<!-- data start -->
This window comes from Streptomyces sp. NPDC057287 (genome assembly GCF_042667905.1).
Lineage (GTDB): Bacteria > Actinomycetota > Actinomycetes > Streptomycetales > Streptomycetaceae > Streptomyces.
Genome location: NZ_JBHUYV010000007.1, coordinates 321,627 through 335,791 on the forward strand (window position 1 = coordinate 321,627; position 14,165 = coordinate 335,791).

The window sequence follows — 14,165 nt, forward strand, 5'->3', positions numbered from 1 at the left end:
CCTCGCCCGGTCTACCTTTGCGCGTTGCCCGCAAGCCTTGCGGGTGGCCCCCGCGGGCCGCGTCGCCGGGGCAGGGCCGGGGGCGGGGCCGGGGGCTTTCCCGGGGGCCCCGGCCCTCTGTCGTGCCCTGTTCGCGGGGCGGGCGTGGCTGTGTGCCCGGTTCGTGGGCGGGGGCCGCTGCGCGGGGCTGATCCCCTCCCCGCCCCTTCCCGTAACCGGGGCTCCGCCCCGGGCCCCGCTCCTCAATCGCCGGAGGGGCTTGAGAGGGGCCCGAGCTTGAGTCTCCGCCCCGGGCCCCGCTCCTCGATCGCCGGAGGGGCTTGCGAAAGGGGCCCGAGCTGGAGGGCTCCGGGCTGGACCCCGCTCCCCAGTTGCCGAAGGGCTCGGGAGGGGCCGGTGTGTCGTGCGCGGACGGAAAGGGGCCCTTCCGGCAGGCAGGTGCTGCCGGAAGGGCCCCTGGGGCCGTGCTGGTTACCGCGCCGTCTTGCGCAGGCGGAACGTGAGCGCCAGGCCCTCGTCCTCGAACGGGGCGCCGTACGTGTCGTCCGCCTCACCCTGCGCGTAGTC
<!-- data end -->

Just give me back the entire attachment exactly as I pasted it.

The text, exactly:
This window comes from Streptomyces sp. NPDC057287 (genome assembly GCF_042667905.1).
Lineage (GTDB): Bacteria > Actinomycetota > Actinomycetes > Streptomycetales > Streptomycetaceae > Streptomyces.
Genome location: NZ_JBHUYV010000007.1, coordinates 321,627 through 335,791 on the forward strand (window position 1 = coordinate 321,627; position 14,165 = coordinate 335,791).

The window sequence follows — 14,165 nt, forward strand, 5'->3', positions numbered from 1 at the left end:
CCTCGCCCGGTCTACCTTTGCGCGTTGCCCGCAAGCCTTGCGGGTGGCCCCCGCGGGCCGCGTCGCCGGGGCAGGGCCGGGGGCGGGGCCGGGGGCTTTCCCGGGGGCCCCGGCCCTCTGTCGTGCCCTGTTCGCGGGGCGGGCGTGGCTGTGTGCCCGGTTCGTGGGCGGGGGCCGCTGCGCGGGGCTGATCCCCTCCCCGCCCCTTCCCGTAACCGGGGCTCCGCCCCGGGCCCCGCTCCTCAATCGCCGGAGGGGCTTGAGAGGGGCCCGAGCTTGAGTCTCCGCCCCGGGCCCCGCTCCTCGATCGCCGGAGGGGCTTGCGAAAGGGGCCCGAGCTGGAGGGCTCCGGGCTGGACCCCGCTCCCCAGTTGCCGAAGGGCTCGGGAGGGGCCGGTGTGTCGTGCGCGGACGGAAAGGGGCCCTTCCGGCAGGCAGGTGCTGCCGGAAGGGCCCCTGGGGCCGTGCTGGTTACCGCGCCGTCTTGCGCAGGCGGAACGTGAGCGCCAGGCCCTCGTCCTCGAACGGGGCGCCGTACGTGTCGTCCGCCTCACCCTGCGCGTAGTC